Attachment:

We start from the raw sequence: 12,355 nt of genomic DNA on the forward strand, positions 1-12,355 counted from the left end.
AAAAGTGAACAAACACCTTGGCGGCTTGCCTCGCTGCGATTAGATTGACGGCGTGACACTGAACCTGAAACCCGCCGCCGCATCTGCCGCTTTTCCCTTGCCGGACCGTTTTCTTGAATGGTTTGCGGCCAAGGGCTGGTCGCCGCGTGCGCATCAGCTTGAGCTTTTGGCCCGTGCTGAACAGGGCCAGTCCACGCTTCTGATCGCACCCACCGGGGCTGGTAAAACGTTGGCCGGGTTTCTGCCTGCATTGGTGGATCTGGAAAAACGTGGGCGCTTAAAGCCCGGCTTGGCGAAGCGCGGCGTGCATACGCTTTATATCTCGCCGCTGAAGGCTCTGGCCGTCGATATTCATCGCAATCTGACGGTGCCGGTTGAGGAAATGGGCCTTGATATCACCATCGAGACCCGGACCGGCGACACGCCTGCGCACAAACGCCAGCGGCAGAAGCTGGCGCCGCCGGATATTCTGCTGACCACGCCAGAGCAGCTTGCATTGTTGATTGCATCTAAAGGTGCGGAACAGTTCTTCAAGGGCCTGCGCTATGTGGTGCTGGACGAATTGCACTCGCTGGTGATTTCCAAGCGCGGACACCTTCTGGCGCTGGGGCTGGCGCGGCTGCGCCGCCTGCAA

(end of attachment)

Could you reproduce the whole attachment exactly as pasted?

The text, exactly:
We start from the raw sequence: 12,355 nt of genomic DNA on the forward strand, positions 1-12,355 counted from the left end.
AAAAGTGAACAAACACCTTGGCGGCTTGCCTCGCTGCGATTAGATTGACGGCGTGACACTGAACCTGAAACCCGCCGCCGCATCTGCCGCTTTTCCCTTGCCGGACCGTTTTCTTGAATGGTTTGCGGCCAAGGGCTGGTCGCCGCGTGCGCATCAGCTTGAGCTTTTGGCCCGTGCTGAACAGGGCCAGTCCACGCTTCTGATCGCACCCACCGGGGCTGGTAAAACGTTGGCCGGGTTTCTGCCTGCATTGGTGGATCTGGAAAAACGTGGGCGCTTAAAGCCCGGCTTGGCGAAGCGCGGCGTGCATACGCTTTATATCTCGCCGCTGAAGGCTCTGGCCGTCGATATTCATCGCAATCTGACGGTGCCGGTTGAGGAAATGGGCCTTGATATCACCATCGAGACCCGGACCGGCGACACGCCTGCGCACAAACGCCAGCGGCAGAAGCTGGCGCCGCCGGATATTCTGCTGACCACGCCAGAGCAGCTTGCATTGTTGATTGCATCTAAAGGTGCGGAACAGTTCTTCAAGGGCCTGCGCTATGTGGTGCTGGACGAATTGCACTCGCTGGTGATTTCCAAGCGCGGACACCTTCTGGCGCTGGGGCTGGCGCGGCTGCGCCGCCTGCAA